House Foundation Settlement
Numerous homeowners have told me about instances that happened in the middle of the night. The stories are all very similar. They are awakened by a loud "crack" or "pop". Yes, part of their house cracked like a dry piece of kindling wood. However, often the part that cracked is the foundation!
Other stories speak to doors and windows that work perfectly one day and stick the next day. Sometimes the sticking is seasonal. That is, the doors and windows work fine for three to four months and then trouble begins. Magically, the doors and windows work fine four to six months later.
In all these cases, the common denominator is some form of major structural movement. The movement can be within the house (lumber swelling and shrinkage) or it can involve the entire house (settlement or some other force which is stressing the entire structure.)
All too often, however, the term 'settlement' is used to describe any movement. This can be misleading, as settlement is really just one form of movement which can affect the way the inside and outside of your house looks. Cracks can develop in your house from other forces such as landslides, heaving (frost or soil swell), soil shrinkage, erosion of soil from beneath your foundation, earthquakes, construction blasting, soil creep, etc. You see, lots of things can be happening! Sometimes, two or more at once.
It is not uncommon for a house to be built on fill dirt or on a hillside. Have you seen huge earthmoving machines working on a new subdivision? They scrape dirt from the high spots and deposit it on the low areas. The dirt that is used for fill is supposed to be compacted. However, it may not always be. Gravity and water entering the soil over time compacts the loose fill. If the compaction is not the same under the entire foundation, your foundation may fracture.
Hillside construction is a simple matter of high school physics. Gravity is constantly pulling the soil down the hill. I learned this in my first geology class. This soil creep, as it is called, takes place at a faster rate the closer one is to the surface of the ground. So, houses dug into a hillside basically have their backsides exposed! The part of the foundation that is shallow and is near the surface is subject to movement, while the remainder of the foundation is quite stable where it is dug deeply into the hillside. Perhaps you have seen foundation failures like this.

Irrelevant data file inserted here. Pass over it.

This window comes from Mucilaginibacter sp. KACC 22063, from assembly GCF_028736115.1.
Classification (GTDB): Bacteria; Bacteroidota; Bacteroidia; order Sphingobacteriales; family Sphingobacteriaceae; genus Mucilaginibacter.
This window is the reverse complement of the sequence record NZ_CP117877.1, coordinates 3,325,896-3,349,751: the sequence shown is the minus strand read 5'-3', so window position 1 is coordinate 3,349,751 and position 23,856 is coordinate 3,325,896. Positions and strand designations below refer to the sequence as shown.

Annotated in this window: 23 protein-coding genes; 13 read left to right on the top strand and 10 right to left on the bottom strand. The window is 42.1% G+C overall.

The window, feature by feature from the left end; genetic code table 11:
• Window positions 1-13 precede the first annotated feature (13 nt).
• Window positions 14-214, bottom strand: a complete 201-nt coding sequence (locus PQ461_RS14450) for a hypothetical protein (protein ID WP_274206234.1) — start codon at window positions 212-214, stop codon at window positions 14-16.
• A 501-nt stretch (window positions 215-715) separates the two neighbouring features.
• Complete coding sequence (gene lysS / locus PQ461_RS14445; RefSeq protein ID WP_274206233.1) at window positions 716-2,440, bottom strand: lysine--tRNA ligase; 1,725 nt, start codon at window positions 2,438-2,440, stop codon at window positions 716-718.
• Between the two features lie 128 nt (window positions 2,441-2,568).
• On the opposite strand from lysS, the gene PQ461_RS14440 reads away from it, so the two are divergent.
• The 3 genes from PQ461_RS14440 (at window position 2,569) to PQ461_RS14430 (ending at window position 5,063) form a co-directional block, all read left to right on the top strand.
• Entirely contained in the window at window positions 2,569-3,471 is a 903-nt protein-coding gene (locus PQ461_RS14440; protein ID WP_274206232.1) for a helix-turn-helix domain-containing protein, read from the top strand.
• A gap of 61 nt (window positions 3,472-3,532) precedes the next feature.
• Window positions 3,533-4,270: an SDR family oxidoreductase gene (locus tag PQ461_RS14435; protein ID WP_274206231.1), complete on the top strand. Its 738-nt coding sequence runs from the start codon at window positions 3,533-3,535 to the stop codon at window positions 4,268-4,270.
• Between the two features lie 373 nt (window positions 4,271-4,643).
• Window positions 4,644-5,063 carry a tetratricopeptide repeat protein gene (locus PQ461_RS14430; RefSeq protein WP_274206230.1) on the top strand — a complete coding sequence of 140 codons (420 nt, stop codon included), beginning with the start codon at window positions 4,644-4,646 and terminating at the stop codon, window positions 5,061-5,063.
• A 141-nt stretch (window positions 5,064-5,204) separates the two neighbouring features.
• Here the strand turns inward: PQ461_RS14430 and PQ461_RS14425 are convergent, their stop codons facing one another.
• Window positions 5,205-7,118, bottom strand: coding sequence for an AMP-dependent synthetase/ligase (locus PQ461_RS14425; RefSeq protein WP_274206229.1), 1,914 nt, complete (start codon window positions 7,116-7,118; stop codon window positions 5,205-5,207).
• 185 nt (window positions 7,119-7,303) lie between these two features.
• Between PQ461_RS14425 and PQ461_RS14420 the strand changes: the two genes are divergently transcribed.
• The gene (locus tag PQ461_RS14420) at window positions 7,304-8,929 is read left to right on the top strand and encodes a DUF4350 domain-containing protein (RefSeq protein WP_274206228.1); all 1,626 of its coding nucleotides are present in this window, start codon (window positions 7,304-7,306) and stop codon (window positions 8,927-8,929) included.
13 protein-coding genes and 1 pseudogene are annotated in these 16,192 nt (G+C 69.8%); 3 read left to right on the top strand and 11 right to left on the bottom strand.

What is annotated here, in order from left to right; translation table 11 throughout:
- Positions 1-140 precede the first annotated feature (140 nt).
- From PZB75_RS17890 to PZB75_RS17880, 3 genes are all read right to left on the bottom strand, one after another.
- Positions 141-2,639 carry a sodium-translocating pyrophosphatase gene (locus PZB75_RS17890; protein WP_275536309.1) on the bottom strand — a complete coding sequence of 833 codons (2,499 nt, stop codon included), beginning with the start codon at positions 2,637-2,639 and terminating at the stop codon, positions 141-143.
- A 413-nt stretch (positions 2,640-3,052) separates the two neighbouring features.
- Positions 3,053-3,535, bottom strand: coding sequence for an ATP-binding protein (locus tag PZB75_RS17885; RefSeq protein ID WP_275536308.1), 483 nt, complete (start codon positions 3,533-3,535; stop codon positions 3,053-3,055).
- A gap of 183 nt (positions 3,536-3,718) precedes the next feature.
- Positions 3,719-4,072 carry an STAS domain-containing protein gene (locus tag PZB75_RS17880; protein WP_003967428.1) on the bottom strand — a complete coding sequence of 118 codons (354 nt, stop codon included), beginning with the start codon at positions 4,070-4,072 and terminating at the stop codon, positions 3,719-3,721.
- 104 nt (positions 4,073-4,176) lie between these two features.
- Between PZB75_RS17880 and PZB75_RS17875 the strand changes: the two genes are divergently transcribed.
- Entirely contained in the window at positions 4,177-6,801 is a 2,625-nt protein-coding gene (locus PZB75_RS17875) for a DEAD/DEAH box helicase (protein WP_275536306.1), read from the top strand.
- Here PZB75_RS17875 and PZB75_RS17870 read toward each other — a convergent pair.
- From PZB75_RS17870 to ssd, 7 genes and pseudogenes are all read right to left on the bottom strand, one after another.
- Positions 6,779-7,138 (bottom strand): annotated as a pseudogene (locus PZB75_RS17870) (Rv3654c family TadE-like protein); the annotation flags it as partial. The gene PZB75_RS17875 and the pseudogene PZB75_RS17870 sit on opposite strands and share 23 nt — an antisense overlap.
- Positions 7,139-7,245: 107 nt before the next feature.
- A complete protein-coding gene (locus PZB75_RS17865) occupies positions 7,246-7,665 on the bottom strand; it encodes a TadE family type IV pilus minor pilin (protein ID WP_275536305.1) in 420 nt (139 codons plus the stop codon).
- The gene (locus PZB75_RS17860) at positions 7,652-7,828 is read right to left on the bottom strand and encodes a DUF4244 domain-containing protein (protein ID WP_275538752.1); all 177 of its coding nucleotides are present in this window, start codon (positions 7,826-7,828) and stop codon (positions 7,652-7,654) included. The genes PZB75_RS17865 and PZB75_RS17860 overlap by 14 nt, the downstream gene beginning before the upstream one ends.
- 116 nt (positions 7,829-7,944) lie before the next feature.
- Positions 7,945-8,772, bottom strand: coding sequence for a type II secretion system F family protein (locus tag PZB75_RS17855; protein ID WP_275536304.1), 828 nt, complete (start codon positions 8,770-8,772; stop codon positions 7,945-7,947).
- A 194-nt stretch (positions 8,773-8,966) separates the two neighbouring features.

Hillsides also pose another problem. The soil creeping down the hillside can exert huge forces on the uphill part of the foundation. These walls can crack or tilt inward from the force of this pressure.
Water, or the movement of water in soils, can cause foundations or slabs to crack as well. For instance, imagine if a sewer line or water line that runs beneath your house develops a leak. It erodes soil from beneath your house and floor. Eventually the foundation footer, wall, and/or floor cracks in response to the absence of the support. Remember, your foundation was designed to work with adequate support beneath it. Remove this support and.......CRACK!
Certain parts of the nation have clay soils. Some of these clay soils shrink and swell (like an inexpensive sponge) in response to the amount of water they contain. This movement can be dramatic. As the soil beneath your foundation dries out, your foundation drops. In wet weather the clay swells and lifts your foundation. This is no problem if the movement is the same at every point along your foundation. In more cases than not the movement is not equal. Stress builds and your foundation cracks.
If your foundation develops a crack or a fracture, it usually can be stabilized. If the crack is vertical or diagonal, it may require a support from beneath that cradles the footer or foundation. If your foundation develops a horizontal crack, it can be stabilized in several ways as well.
In all instances, it would be wise to consult with a licensed structural engineer who specializes in residential problems. If you try to solve the problem yourself, or merely trust the workmen, you may have a problem occur at a later time. Some of the solutions can actually transmit the stress of the problem to another portion of your foundation. These cracks may happen months later. The contractor will generally say that those are not his fault, when, in fact, they may be! Have a structural engineer develop the solution. Then hire a contractor to perform the work.